To the East of Phoenicia lies the province of Gallile named after the Sea of Galilee. The Sea of Galilee was also known as Kinneret (as it is called in Old Testament) or Lake Gennesaret (as it is called in the Gospel of Luke). All Bible writers use the term 'sea' for 'Sea of Galilee' except the Gospel of Luke, where it is called a 'lake'.

Here is a look at the name 'Gennesaret' through the Sanskrit lens. First, a look at 'saret', the second part of the word. In Sanskrit, 'sara' (सर) means 'lake', 'sarat' (सरत्) means 'flowing', and 'sarita' (सरित्) means 'river'. The word 'ghanasara' (घनसार) means 'water' - the 'ghana' here indicating 'deep' or 'immense' amount of water. That establishes the Sanskrit connection.

The name 'Kinneret' is the more ancient name and precedes the name 'Gannesaret'. It  comes from the Hebrew word 'kinnor' meaning 'harp' - which is regarded as the 'instrument of music in heaven'. The lake is supposed to be shaped like a 'harp'. In Sanskrit too 'kinnar' (किन्नर) means 'heavenly music'. 

Also, in the Indian context the 'kinnars' were a 'heavenly race of men' and are mentioned throughout the Ramayana. The female counterpart of the 'kinnars' were the 'apsaras'. In the Ramayana the 'kinnars' are always mentioned along with the 'apsaras'. 

So if there was a 'Kinneret', was there a lake dedicated to the 'apsaras' too? The Bible does mention a lake by the name 'Asphar' in Israel. The Dead Sea itself was known as 'Ashphalites' - though the  name is today connected to 'asphalt' there is no known reason for connecting the lakes name to asphalt. 

Then there is the Susita River, also now calledby its Greek name Hippos. 'Susit' (सुसिता) means 'white' in Sanskrit.

We digress here and touch a bit upon what might
be of interest to many readers and that is the question whether Jesus Christ ever travelled to India, especially to Kashmir. There are a number of places geographically located in Israel and in areas around Srinagar in India who's names are cognates of one another, and which related to the life of Christ as well. These names indicate that the belief that Jesus lived a part of his life in India is indeed a fact. 

In a way the map of Israel, especially the area adjoining the Ganeesaret Lake, is the map of Srinagar around the Dal Lake.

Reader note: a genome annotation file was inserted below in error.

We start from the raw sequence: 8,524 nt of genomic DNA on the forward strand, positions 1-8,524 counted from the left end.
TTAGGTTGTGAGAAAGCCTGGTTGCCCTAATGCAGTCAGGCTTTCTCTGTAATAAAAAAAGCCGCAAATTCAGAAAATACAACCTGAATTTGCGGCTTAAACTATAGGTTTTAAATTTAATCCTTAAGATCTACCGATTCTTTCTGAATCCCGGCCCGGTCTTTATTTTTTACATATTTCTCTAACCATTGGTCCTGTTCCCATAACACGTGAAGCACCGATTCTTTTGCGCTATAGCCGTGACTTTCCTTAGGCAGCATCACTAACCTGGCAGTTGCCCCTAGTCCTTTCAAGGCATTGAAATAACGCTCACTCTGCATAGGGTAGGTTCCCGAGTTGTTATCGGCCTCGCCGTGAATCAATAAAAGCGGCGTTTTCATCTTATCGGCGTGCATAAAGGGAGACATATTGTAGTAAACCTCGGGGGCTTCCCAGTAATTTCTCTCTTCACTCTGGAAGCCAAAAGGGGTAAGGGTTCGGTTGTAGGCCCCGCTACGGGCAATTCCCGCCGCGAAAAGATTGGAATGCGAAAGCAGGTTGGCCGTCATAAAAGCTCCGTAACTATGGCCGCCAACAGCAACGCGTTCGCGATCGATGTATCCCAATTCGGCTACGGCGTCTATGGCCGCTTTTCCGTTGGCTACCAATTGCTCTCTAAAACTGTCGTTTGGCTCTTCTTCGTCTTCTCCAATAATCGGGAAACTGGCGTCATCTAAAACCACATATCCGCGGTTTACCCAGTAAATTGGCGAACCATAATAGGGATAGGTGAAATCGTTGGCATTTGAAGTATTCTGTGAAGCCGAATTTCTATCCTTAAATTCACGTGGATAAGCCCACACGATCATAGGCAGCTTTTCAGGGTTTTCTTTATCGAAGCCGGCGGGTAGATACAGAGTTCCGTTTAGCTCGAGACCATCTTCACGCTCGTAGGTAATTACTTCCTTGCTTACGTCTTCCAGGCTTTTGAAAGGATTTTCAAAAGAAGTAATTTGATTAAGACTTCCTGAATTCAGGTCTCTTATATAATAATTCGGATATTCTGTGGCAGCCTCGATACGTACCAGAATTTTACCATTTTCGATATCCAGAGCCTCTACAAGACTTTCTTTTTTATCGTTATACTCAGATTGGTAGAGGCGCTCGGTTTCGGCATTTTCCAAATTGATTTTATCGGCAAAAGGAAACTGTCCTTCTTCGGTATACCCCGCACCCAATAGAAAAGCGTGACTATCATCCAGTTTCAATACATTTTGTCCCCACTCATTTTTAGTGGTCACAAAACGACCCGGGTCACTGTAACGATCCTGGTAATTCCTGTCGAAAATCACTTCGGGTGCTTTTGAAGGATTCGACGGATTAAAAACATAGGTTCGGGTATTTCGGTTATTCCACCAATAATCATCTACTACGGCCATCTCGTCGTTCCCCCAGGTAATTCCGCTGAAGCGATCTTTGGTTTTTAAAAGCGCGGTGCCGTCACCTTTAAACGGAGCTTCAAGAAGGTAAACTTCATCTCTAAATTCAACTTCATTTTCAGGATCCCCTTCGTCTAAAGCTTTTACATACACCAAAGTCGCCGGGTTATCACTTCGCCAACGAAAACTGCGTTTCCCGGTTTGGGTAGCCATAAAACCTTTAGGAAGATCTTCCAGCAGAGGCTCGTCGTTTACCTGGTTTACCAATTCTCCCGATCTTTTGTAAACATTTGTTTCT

If one were to take Ganne-Saret as the equivalent of the Dal Lake who's ancient name was Maha-Sarit (महा-सरित) , we find that both these names mean the same - 'a huge water body'. 

We proceed from there and find the mountain peak of Harmukh, the highest peak in the vicinity of Srinagar - and the abode of Shiva. And on the map of Israel one sees a river by the name Yarmouk - a cognate of the Harmukh. 'Yarmouk' is a tributary of River Jordon and flows through the GanneSaret Lake.

Then there is Mt. Hermon, which again is a pretty close cognate of 'Harmukh'.  Equating the two names might seem like a bit of a stretch but then we find that located at the bottom of Mt. Hermon is a lake by the name 'Ram'. There is a town called 'Ramah' in Phonecia. Then there is the town of 'Ramathiam' in the province of Judea - and yet another town by the name of 'Ramah' in Judea which is different from the one located in Phoenicia. 

In Assyria, Mt. Hermon was known as 'Sinieru' which is the Pali (a Sanskrit derived language) name for Meru. Hence, another link is established. In any case, the Biblical name of Syria was 'Aram' and the language of the Bible 'Aramiac'.

Another river that flows into the Gannesarat is the Bethasaida. Many words that begin with the sound 'V' in Sanskrit distort into 'B' in Sanskrit derived languages. If the same principle be applied in the case of 'Bethsaida', it has then definitely originated from the name 'Vetasta' (वितस्ता) - the ancient name of the river Jhelum in Srinagar that flows along the Dal Lake or MahaSarit as it was once called.

The River Jordon that feeds the Genesserat, is one of the major rivers of Israel and Jordon it is said means 'descend' in Hebrew. But in all likeliness the name stems from the Sanskrit 'jhara' (झर)  which means 'descending water' or 'waterfall'. The Sanskrit connection to the name 'Jordon' has 
been discussed in detail here and here.

There a bit more. On the northwestern shore of lake Genesseret lay the city of 'Genesar'. In Douay-Rheims Bible (Gospel of Matthew) it is stated that it was in the city of Genesar where Jesus visited and performed healing: